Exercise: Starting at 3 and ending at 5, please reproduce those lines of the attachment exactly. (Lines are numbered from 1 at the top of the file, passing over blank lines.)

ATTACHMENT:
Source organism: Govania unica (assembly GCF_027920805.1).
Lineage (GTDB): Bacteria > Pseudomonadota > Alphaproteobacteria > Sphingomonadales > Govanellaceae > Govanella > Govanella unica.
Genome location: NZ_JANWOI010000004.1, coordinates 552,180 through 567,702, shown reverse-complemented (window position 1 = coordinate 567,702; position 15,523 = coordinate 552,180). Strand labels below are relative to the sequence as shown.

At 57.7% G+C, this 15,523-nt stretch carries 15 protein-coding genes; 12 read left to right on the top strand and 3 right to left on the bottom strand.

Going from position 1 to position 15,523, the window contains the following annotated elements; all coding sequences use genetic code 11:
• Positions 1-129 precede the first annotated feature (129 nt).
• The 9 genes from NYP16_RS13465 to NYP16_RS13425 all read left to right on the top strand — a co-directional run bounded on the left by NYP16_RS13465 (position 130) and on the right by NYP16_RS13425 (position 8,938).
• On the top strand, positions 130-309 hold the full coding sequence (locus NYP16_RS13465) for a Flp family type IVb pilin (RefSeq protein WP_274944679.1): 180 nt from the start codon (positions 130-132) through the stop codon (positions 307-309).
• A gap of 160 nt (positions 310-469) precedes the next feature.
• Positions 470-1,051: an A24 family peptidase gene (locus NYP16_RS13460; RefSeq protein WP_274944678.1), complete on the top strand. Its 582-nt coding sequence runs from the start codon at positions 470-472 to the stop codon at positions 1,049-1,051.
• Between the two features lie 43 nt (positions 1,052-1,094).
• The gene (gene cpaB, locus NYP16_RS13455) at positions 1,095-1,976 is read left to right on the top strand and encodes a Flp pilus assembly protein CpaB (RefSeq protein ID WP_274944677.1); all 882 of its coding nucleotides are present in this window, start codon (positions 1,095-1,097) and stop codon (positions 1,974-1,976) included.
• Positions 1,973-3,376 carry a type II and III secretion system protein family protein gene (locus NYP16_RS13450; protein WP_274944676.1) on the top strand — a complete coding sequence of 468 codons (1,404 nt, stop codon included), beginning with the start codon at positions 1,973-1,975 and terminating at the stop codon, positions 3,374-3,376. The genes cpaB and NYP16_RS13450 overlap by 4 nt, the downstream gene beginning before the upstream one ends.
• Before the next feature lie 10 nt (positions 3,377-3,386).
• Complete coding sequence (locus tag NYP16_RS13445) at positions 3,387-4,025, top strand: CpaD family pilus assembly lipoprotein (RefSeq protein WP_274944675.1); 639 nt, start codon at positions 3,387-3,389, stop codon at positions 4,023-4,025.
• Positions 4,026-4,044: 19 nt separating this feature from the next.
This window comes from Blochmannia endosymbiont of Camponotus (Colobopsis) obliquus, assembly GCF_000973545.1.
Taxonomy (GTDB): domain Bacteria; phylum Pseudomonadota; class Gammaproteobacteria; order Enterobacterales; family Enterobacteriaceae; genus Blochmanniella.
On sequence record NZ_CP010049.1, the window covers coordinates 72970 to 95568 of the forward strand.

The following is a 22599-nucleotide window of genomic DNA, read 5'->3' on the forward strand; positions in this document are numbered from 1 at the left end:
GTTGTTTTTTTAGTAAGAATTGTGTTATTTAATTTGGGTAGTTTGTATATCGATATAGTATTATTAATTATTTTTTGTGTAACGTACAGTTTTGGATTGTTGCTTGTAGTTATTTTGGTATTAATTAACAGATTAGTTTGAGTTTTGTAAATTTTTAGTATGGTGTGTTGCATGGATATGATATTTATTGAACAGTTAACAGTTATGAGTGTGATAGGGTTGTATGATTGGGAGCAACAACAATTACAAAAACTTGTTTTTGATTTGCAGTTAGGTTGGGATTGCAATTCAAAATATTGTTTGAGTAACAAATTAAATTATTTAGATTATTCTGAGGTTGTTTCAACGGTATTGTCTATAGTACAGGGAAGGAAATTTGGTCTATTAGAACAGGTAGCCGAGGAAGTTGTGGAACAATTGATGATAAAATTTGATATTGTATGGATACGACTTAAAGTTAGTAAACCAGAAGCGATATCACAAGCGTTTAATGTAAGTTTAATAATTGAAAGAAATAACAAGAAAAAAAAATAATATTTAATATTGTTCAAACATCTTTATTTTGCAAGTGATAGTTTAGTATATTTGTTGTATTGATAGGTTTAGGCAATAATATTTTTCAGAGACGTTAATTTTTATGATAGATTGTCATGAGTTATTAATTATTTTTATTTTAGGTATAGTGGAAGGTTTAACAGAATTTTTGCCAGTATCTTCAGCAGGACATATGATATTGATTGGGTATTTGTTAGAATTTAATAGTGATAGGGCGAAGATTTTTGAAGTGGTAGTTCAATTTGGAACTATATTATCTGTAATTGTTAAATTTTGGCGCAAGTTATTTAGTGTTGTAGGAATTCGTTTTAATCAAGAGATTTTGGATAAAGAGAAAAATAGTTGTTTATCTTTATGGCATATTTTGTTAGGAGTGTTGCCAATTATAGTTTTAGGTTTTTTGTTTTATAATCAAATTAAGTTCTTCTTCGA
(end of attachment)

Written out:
Genome location: NZ_JANWOI010000004.1, coordinates 552,180 through 567,702, shown reverse-complemented (window position 1 = coordinate 567,702; position 15,523 = coordinate 552,180). Strand labels below are relative to the sequence as shown.

At 57.7% G+C, this 15,523-nt stretch carries 15 protein-coding genes; 12 read left to right on the top strand and 3 right to left on the bottom strand.

Going from position 1 to position 15,523, the window contains the following annotated elements; all coding sequences use genetic code 11: